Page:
How to Deadhead an Iris
An iris is a beautiful perennial flower that adds color and interest to any garden. There are tricks for maintaining your plant at its peak health, and one of these is to deadhead your iris when the flowers are past their bloom.
Irises grow from large tuberous roots called rhizomes. Leaves and stalks rise from the root structure to form the visible part of the plant. You should remove the leaves if they look damaged or dying. Otherwise, they should be left alone. These leaves are necessary to bring light and nutrients to the roots.
The stalk can be left alone as well. However, this will result in your irises going to seed. This can be good if you want the seeds for something, but it takes a great deal of energy from the plant to create seeds. You can get additional irises more easily by dividing the rhizome every two or three years, so seeds are unnecessary.
Better to save your plants the effort and keep them stronger by removing the flowers before they seed. Additionally, irises that are not allowed to seed will grow larger rhizomes faster, which means you can divide them sooner.
How to Deadhead
Remove a flower that is past its blossom by simply grabbing it between your thumb and forefingers and snapping it off the stem. The flower should come off easily. However, be careful of the other buds. More than one bud can develop on a single stalk, and they may grow quite close together. Take care not to break off a new bud when you are removing a dead flower.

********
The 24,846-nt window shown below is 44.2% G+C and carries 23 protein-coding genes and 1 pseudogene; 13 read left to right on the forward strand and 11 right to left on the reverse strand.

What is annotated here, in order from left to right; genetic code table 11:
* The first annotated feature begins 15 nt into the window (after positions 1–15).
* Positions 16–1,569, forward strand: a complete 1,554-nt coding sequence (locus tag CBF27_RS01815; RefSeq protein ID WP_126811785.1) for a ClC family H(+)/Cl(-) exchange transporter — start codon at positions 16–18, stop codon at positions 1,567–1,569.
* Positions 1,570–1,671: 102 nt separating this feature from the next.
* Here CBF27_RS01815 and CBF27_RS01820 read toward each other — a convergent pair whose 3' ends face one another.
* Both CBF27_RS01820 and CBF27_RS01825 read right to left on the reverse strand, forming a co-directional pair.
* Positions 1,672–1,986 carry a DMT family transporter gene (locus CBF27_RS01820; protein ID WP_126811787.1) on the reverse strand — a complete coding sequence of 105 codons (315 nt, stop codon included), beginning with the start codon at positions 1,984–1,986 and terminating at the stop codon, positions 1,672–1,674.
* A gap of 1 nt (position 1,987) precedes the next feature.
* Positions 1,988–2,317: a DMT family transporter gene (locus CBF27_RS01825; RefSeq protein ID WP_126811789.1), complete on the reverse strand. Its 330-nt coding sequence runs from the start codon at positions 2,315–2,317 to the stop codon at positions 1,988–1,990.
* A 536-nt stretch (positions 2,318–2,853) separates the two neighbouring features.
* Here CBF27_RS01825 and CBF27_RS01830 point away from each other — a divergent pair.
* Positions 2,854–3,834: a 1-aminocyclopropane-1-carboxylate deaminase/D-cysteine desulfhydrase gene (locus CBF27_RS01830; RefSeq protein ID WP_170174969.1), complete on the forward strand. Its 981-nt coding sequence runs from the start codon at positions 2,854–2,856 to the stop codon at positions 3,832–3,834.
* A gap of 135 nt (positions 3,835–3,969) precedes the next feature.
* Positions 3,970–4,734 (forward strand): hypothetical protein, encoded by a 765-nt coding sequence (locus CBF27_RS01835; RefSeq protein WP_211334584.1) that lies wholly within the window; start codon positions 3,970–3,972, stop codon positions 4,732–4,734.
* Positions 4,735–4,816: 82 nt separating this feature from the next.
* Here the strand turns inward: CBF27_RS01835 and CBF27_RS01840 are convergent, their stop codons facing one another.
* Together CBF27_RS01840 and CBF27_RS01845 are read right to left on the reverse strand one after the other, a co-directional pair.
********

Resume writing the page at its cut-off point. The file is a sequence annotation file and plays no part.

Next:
Should You Remove the Stalk?
The stalk itself can be left in place once the flowers are gone. The green surface is a source of photosynthesis for the plant, so it’s an extra energy source as long as there is nothing drawing energy from the top, like a seed pod.
However, some prefer to remove the stalk once the flowers on it have all died. This choice is a matter of appearance. Some feel removing the stalk makes the plant look tidier. If you remove the stalk, remove it near the rhizome.
How to Remove the Stalk
You can cut the stalk or snap it off. Again, there are several opinions as to what is best. Dirty shears can carry diseases from one plant to another, so if you intend to cut it, clean your shears in a proper solution before use. Snapping might damage the rhizome, opening it up to disease. Irises are hardy plants, so choose a method that feels right to you. Just remember to watch for disease in your irises. Hot weather is often a good time to do your cutting as the damaged location will dry up and scab over quickly.
If your iris is a reblooming iris, go ahead and remove the stalks if you prefer that look. The new bloom will develop on new stalks, so removing the old ones will not stop your iris from blooming again that season.